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The primary influences on my writing have always been Hemingway and Fitzgerald. Based on what I have read, neither was a fan of metaphors. Somewhere in the back of my mind I seem to recall Hemingway once calling metaphors “the weakest of animals” or “the “weakest of literary devices” or something like that (I have searched for this quote and haven’t found it yet). Ergo, I have always shied away from metaphors and I have found that it has helped my writing immensely by forcing me to be creative in my comparisons and analogies. While searching in vain for Hemingway’s quotation on metaphors tonight, I ran across this quotation from George Orwell which makes a few good points:
“By using stale metaphors, similes and idioms, you save much mental effort, at the cost of leaving your meaning vague, not only for your reader but for yourself. This is the significance of mixed metaphors. The sole aim of a metaphor is to call up a visual image. When these images dash [sic] … it can be taken as certain that the writer is not seeing a mental image of the objects he is naming; in other words he is not really thinking.”
Metaphors are a bridge to another idea; they take the reader onto a tangent. If I say, “The hunter stumbled through the woods like a wounded bear,” I am shifting the reader’s visual image from that of the hunter to that of a bear. Yes, I give the reader a concise description of how the hunter was stumbling, and the reader can probably visualize the stumbling rather accurately, but wouldn’t the reader become more involved with the hunter and be able to visualize the scene more precisely if the hunter is described as if he were a wounded bear stumbling. Wouldn’t it also be a bit more of an intriguing psychological puzzle for the reader to solve and come to his own sudden epiphany of something like “Oh, he’s moving like a wounded bear!” For example:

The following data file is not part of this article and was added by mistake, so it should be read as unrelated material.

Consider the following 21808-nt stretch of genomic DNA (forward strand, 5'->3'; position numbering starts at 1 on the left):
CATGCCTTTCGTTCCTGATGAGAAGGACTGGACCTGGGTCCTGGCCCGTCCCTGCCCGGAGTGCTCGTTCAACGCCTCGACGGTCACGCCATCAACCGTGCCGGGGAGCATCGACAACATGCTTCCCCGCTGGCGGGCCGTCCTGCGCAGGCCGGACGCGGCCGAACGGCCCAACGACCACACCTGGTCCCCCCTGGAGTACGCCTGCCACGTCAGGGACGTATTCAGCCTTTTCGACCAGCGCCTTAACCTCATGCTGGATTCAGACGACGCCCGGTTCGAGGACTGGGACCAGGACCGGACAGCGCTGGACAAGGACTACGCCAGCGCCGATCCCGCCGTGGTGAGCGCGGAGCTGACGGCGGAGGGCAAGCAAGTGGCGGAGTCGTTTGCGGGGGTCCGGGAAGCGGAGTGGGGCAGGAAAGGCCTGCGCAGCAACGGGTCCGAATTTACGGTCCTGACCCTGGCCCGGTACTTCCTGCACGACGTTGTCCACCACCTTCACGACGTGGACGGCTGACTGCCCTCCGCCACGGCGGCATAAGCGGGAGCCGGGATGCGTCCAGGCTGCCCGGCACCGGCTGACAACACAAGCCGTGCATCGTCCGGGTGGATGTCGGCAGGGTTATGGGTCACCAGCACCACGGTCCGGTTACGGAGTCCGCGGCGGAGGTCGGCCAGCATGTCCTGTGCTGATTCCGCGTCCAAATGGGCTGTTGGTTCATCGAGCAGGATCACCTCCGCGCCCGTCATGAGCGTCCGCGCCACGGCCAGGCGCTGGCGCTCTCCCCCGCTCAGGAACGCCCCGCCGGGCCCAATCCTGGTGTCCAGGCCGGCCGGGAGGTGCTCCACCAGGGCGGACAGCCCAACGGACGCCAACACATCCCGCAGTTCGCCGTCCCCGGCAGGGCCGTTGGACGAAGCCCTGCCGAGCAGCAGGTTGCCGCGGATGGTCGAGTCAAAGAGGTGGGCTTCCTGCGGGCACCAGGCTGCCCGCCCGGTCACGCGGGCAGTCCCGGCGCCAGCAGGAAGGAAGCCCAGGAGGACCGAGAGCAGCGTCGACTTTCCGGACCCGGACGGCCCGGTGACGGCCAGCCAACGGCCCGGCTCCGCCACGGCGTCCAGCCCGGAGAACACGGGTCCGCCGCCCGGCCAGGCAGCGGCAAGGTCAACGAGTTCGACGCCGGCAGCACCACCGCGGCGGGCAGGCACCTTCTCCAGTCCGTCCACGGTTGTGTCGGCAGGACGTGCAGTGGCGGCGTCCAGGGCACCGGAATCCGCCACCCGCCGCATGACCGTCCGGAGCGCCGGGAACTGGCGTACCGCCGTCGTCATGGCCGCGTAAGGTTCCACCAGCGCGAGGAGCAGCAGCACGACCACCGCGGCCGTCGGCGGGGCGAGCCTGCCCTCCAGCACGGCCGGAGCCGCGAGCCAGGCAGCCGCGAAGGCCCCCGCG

The hunter, half-dazed from a blow to the head, his dark eyes fixed on some point on the dim horizon, staggered back and forth, bumping into trees, sometimes leaning against them to keep from collapsing into the hard-packed snow, dropping to one knee then rising slowly, painfully catching his breath, limping, often groaning, sometimes bellowing out in a desperate hope that someone passing through the distant shadows might come to his aid.
Isn’t that more dramatic? Doesn’t that involve the reader more into the actions and situation of the main character? Yes, it’s considerably longer, but now the reader can visualize precisely the hunter’s agonizing movements. Now, instead of having to visualize a bear, all attention is focused entirely on visualizing the hunter. Now you are forced to be creative, to use something other than Orwell’s “stale metaphors, similes and idioms” and have to use something more dynamic. No one can accuse you of not really thinking or of being lazy in your descriptions.
In short, if I want to compare two objects, I describe one using the characteristics and attributes of the other. If I have done it well, the reader will see the likeness between the two, but will still remained focused, and maybe even more intensely, on the subject.
I have used this method for some time now, and I believe it has strengthened my works considerably.
For more on this method of describing objects, see my article on the Tao of Writing Part 3: Talking about Dogs.
Slattery’s Tao of Writing, Part 3: Talking About Dogs